Apparently accepting multiple bullshit magic dudes at face value is better than accepting only one?

I soooo wanna reply to her in two days when my ban gets lifted. I’ll probably get unfriended but still…


I believe English is not her first language (she’s Polish), so “yet we the same time brush off…” is an error. She’s Jewish. It’s a slight error but I’m mentioning it just to clarify what she means.

I find this reasoning baffling. Believing in multiple people doing the impossible and defying the laws of physics and reality isn’t better than believing in just one magic dude. You might be tempted to think it’s even worse, but not me… I’d say it’s about the same. One magic man vs many magic men – same shit, different dogma.

I always find it weird when people claim their religions are better than others. It’s like saying “My magic is the real magic because my magic is real.” Except it isn’t real. It’s just that you’re indoctrinated to believe in your magic and not the other magic.

It’s all bullshit.

Edit: Hey, this meme makes the same point…

I do think she makes one point though, by accident. There is a lot more going on in the Old Testament. God speaks to Abraham, commands men to cut off part of their penises, kills some dude for pulling out rather than impregnating his dead brother’s wife, there are many prophets, god himself gets to commit genocide more than once… A lot.

In fact, the tone is so different, it seems like a different god, and once you get past the superficial bits that appear to follow on, it should be clear that this isn’t the same god at all. It’s just a bunch of people with a new religion who appropriated the culture of an old one that they stole bits from. They even went as far as retconning the purpose of Judaism to be all about Jesus. Of course the Muslims retcon Christianity in a similar manner. I find it all quite hilarious.

Atheists don’t believe in gods. That’s the whole definition of atheism… technically.

Every now and then I see a nonsensical question something like this:


But then, is it nonsensical? It is for me. (And all the other atheists who laugh reacted.) But I, and they, don’t speak for all atheists. Or do we?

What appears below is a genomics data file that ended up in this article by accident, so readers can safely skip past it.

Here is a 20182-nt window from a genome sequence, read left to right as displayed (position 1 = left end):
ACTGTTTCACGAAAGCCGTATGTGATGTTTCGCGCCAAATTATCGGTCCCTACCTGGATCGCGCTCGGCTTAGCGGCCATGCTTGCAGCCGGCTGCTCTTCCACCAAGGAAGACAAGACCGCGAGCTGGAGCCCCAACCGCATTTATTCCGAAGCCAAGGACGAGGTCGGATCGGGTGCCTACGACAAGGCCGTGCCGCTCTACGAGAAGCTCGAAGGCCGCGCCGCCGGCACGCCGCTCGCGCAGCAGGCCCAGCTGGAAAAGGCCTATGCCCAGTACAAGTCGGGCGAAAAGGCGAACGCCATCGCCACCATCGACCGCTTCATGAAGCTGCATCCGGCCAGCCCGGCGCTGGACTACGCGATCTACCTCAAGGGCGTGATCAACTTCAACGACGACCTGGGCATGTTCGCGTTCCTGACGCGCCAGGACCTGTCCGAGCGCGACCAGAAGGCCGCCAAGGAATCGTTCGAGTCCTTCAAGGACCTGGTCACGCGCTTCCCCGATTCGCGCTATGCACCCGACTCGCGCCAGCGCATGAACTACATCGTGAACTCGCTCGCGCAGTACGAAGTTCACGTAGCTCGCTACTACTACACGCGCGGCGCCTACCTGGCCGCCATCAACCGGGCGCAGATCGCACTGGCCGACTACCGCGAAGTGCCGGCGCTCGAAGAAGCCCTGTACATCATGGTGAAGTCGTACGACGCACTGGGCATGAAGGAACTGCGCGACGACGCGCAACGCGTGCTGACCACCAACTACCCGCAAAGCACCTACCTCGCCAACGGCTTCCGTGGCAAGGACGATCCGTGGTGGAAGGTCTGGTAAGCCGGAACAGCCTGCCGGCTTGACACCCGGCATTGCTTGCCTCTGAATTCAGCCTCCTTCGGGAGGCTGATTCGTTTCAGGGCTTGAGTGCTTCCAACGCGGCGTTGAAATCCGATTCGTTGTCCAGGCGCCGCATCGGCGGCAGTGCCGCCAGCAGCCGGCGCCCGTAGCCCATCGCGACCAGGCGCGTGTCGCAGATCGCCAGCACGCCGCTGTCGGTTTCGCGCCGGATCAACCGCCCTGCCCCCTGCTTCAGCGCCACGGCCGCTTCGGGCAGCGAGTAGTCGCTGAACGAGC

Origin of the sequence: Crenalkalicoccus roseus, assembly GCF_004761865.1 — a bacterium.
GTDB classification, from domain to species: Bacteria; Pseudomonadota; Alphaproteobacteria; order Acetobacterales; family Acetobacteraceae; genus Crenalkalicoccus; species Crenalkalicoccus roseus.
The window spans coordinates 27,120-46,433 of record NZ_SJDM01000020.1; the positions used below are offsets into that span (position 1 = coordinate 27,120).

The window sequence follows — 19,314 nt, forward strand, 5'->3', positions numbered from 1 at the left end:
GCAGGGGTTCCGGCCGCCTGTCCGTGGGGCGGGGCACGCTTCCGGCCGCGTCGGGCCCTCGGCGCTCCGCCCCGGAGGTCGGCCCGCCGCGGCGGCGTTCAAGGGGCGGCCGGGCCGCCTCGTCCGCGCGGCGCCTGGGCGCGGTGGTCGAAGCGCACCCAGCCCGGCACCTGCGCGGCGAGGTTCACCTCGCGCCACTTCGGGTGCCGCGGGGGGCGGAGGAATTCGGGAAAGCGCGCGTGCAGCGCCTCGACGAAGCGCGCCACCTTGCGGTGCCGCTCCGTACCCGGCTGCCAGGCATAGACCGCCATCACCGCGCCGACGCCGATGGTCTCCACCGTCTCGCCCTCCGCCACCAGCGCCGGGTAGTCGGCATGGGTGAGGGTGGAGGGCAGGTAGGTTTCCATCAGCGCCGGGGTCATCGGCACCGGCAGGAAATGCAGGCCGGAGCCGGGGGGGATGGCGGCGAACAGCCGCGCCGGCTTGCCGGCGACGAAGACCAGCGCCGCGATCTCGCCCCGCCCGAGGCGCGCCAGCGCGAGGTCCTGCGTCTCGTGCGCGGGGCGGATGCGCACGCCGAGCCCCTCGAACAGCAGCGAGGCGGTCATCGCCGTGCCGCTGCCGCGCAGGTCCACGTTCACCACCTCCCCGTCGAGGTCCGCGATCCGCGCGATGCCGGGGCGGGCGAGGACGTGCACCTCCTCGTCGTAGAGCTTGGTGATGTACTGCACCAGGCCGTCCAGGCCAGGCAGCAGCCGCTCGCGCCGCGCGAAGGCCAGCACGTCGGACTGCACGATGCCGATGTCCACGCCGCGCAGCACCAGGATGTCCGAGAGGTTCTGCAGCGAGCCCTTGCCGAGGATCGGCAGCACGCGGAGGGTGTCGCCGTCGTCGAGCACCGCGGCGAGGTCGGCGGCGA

Atheism is simply the disbelief in gods. That’s it. But ironically even that short definition is loaded, at least when I write it. I do not define it as the “disbelief in god”, but the “disbelief in gods”. There’s a subtle difference.

A theist, for example a Christian, might define atheism as the “disbelief in god”. That’s because they assume their god is real, and the concept of god itself is based solely on their own one. To them, their god is “God”, in other words “the god”. As for me, my concept of god changed. The Christian god claim is one of many. None of them are more significant than any of the others. The words of anyone’s religious texts thus aren’t useful or convincing, or evidence of anything other than that their claim exists.

When I was sixteen and stopped believing, I would have defined my own atheism as the “disbelief in god” because my concept of god was still based solely on the one I was taught about at my Roman Catholic church and Sunday School. But then I also still believed in an afterlife, so this is why the question interests me… But I’m getting ahead of myself.

Can an atheist believe in an afterlife?

Of course! You can believe in Tinkerbell, unicorns, whatever the fuck you want.

Should an atheist still believe in an afterlife?

Probably not.

The thing is, when you start to think critically, you logically adjust your beliefs. There’s a natural progression. Almost every critical thinker starts at the same place… The bearded magic man in the sky who created all the things. We all reject that idea right off the bat because it is obvious nonsense. Some people might stop there, and if that’s good enough for them, that’s OK.

But most of us atheists aren’t just atheists. We’re critical thinkers and skeptics. We examine why the idea of a god is silly, and it is because there’s no evidence. There isn’t any evidence of a “remote” mind being separate to our brains either. In other words, souls are made up things too. An afterlife is likewise a made up thing. Ghosts don’t exist outside of our imagination. And so it goes on. Of course we’d all like to be reunited one day with the people we love who have died. Of course we are all afraid of nonexistence, and the promise of life eternal is attractive, but no amount of wishful thinking makes these things real.

So sure… you could be an atheist who also believes in an afterlife, the supernatural, and so on. But if so, you are likely either new to atheism, or you’re an idiot. You can’t be a critical thinker and believe in such things though. If you believe in such things and call yourself a critical thinker, you’re wrong, but thanks to the Dunning Kruger effect, you won’t take my word for it.

To conclude, I don’t claim to speak for most atheists, technically. But just as I used “technically” in the title. I don’t speak for most, but technically I kind of do, because being an atheist, at least for those of us who started out religious, involves a process. We don’t shed all our irrational beliefs at once, but it happens gradually. So most of us will laugh at the idea of an atheist who believes in an afterlife.